Chakmas: The Original Citizens of India


By Nikhil Chakma

Chakmas were inhabitants of a country extending from Lumbini (Nepal) to Eastern India (Bihar, West Bengal, Assam) during the time of the Buddha (6th century BCE). The generic term 'Chakma' was derived from Sakya, the clan in which the Buddha was born. Sak became Chak. Ma means people or men. Chakma means people who are descendants of the Sakya.

During the Buddhist period (6th BCE - 12th century CE) in India, areas now called Nepal, Eastern India, Bangladesh, Myanmar, Thailand, Indonesia and Cambodia were one cultural and geographical zone. Buddhism was the living and connecting culture in that zone. Some Sakyas migrated to Burma following a massacre perpetrated by Vidudhava on the Sakyas during the lifetime of the Buddha. They are called Sak or Thet in Myanmar.

Champa of Magadha (now in Bhagalpur District of Bihar) was a great center of activities of Chakmas. They were invaded and persecuted by an Arab (Turkish) Muslim invader Bakhtiyar Khilji in the 12th century. It led to a mass exodus of Chakmas and allied peoples like Briji (now Barua) to remote hinterlands like Tripura and Chittagong. Chakma Rajas built their Palace in Rajanagar, not far from Chittagong, in the 16th century. Later Muslim invaders invaded East Bengal, including Chittagong, also. They converted Buddhists and Hindus of the area. Thus today we find Bengali Muslims in this area. It forced Chakmas of Chittagong to move into Chittagong Hill Tracts subsequently.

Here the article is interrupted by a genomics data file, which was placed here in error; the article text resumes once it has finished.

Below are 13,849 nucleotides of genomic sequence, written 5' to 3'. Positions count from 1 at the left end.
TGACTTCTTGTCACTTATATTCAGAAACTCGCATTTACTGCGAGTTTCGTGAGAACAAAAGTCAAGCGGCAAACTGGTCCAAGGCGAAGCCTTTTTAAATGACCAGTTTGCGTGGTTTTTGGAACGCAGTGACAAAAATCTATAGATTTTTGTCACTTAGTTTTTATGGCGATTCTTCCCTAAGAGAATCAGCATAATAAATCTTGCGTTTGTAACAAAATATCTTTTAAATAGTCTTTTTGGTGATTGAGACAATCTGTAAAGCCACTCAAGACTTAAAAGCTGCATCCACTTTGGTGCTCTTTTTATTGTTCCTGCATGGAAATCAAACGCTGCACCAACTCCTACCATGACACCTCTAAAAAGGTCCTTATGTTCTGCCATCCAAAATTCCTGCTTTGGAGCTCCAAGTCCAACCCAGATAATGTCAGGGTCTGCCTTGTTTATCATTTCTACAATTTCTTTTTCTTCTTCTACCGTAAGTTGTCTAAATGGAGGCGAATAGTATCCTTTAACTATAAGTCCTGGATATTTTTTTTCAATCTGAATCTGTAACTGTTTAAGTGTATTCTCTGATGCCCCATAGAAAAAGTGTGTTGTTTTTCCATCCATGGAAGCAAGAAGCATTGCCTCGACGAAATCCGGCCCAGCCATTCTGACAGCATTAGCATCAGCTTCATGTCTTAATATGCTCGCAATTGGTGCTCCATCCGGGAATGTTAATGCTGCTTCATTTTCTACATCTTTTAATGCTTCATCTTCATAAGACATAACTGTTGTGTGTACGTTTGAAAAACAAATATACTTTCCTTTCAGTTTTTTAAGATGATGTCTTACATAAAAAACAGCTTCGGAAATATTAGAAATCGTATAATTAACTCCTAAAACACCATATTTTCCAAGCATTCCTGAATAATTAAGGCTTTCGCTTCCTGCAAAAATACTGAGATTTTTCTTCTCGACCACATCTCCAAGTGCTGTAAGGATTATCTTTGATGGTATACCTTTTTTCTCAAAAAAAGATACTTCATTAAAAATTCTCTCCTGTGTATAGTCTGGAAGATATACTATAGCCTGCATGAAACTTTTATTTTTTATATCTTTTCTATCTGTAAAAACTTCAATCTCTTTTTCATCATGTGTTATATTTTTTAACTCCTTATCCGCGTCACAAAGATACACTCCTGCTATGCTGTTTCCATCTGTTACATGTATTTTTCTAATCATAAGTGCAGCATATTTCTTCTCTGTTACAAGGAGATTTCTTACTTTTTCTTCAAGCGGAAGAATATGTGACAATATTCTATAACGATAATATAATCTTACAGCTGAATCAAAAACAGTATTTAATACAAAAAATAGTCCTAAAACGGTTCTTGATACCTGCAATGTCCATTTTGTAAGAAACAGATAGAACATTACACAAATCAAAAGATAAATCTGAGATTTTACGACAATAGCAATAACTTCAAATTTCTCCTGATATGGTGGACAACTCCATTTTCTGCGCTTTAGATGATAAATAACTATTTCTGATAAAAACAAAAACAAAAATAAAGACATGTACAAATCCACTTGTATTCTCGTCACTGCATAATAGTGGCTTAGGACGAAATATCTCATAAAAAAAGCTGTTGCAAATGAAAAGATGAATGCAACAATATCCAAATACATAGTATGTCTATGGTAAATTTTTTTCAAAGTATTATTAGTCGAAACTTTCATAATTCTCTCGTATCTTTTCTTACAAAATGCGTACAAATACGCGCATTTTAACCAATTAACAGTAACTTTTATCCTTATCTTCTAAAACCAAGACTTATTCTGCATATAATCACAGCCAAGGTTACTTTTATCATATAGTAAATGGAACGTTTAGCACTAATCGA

The people of Chittagong Hill Tracts led by Sneha Kumar Chakma joined India on 15 August 1947 when India gained independence. However, Pakistani military occupied their country on 20 August 1947. Chakma fled to India along with his retinues and died there.

Chakmas belong to those peoples who lived in India for thousands of years. They are one the most persecuted peoples in South Asia.

It is an irony that today Chakmas are struggling for Indian citizenship!

Further readings:
1. Rise and Fall of Buddhism in India.
2. History of Nalanda University and its destruction.
3. History of Islam in Bengal (present West Bengal and Bangladesh) and how Buddhists and Hindus of Bengal were persecuted and converted into Islam.

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